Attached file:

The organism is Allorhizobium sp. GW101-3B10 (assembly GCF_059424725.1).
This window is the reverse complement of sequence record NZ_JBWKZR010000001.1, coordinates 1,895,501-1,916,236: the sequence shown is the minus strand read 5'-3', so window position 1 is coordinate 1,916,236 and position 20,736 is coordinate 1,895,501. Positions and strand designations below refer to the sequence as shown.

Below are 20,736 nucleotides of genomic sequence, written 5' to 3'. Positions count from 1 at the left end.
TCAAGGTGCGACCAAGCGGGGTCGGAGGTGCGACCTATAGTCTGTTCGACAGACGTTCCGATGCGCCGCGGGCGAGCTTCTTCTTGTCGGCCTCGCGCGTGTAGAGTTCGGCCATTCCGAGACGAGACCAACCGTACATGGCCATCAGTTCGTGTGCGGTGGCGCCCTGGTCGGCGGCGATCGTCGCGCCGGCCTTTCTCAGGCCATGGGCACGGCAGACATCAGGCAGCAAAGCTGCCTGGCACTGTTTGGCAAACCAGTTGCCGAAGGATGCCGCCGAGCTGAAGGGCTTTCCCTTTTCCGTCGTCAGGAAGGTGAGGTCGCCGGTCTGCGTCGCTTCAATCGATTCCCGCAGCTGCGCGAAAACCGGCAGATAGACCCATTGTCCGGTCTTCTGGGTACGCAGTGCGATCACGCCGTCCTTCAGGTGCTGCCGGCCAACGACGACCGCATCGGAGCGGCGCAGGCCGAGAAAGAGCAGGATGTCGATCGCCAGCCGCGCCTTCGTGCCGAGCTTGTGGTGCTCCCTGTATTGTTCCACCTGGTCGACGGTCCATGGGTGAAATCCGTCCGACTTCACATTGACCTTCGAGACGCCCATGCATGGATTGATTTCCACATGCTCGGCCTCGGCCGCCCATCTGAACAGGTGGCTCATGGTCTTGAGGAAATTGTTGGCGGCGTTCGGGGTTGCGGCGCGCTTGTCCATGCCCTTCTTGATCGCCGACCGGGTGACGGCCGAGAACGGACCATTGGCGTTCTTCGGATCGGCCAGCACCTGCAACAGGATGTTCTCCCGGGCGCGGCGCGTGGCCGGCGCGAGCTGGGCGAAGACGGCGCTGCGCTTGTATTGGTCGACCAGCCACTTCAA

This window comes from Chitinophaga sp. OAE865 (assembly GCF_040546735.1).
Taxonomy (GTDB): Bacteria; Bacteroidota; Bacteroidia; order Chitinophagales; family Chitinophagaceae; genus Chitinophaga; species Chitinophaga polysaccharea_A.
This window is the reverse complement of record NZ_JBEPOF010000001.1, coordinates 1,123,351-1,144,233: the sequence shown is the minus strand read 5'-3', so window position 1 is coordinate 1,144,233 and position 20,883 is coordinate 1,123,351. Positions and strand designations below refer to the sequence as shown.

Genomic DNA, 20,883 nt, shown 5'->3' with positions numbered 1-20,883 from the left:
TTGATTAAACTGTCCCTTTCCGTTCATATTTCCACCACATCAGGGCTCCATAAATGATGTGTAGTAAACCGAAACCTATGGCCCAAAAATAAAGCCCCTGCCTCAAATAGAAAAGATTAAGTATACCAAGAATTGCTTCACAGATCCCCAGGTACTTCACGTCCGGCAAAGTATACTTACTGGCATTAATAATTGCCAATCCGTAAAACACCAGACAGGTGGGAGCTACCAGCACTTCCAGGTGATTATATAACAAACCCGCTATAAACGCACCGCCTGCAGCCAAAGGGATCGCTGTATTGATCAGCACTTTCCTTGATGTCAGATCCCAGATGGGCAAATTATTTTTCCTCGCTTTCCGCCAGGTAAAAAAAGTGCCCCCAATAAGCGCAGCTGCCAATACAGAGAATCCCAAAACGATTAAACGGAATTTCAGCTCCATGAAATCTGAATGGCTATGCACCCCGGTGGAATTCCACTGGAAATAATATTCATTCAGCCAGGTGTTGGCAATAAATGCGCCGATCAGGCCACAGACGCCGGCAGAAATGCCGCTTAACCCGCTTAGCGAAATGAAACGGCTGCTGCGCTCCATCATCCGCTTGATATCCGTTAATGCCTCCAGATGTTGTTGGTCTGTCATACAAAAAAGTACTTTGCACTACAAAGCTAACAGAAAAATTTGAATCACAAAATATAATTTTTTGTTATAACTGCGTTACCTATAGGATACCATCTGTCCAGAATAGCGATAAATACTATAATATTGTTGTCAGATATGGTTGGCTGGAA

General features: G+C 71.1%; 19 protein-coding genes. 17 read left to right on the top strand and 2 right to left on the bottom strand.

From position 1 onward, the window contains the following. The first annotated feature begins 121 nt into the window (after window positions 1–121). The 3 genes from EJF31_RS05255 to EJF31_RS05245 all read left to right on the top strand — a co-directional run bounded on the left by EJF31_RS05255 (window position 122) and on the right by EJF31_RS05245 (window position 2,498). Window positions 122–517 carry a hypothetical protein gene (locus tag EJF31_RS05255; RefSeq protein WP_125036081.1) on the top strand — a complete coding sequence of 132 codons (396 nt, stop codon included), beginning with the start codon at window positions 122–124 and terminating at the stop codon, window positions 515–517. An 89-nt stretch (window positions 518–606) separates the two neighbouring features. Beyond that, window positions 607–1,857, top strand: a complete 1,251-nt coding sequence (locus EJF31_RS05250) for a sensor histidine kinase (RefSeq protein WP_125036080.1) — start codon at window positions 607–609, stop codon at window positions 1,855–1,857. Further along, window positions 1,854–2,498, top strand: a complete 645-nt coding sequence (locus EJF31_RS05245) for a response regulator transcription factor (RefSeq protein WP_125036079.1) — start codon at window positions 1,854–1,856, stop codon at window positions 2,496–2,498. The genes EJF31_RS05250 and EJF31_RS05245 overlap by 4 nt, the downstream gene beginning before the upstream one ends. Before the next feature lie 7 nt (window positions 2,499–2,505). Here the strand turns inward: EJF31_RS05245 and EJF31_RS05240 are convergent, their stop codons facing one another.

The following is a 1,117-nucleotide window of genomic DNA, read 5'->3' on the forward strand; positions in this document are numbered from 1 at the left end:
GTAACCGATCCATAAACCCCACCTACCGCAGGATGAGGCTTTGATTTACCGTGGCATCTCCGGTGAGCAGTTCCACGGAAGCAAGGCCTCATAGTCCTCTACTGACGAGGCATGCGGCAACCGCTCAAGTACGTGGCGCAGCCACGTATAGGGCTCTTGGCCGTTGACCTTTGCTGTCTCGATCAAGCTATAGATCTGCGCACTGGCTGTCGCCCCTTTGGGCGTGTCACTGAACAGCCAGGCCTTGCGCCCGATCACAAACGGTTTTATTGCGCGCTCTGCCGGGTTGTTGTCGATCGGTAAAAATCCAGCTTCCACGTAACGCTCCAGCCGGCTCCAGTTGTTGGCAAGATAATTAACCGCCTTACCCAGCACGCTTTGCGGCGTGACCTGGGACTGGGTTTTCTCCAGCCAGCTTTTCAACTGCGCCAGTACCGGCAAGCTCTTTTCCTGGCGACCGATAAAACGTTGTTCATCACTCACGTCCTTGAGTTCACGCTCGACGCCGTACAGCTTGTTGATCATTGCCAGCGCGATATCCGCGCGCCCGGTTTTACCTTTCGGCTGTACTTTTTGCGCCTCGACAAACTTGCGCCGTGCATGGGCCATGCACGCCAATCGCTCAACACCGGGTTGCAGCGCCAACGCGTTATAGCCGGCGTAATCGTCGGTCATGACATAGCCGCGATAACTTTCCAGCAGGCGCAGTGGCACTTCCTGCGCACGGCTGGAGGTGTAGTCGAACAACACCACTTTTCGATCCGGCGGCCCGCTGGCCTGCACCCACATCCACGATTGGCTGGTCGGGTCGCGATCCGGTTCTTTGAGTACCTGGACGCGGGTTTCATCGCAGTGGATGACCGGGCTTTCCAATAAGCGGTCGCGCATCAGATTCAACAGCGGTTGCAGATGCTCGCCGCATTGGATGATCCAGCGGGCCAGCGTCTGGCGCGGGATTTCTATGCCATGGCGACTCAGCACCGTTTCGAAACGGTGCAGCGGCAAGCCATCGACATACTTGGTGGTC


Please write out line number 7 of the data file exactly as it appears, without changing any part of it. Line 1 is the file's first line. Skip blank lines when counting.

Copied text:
This window is the reverse complement of record NZ_JBEPOF010000001.1, coordinates 1,123,351-1,144,233: the sequence shown is the minus strand read 5'-3', so window position 1 is coordinate 1,144,233 and position 20,883 is coordinate 1,123,351. Positions and strand designations below refer to the sequence as shown.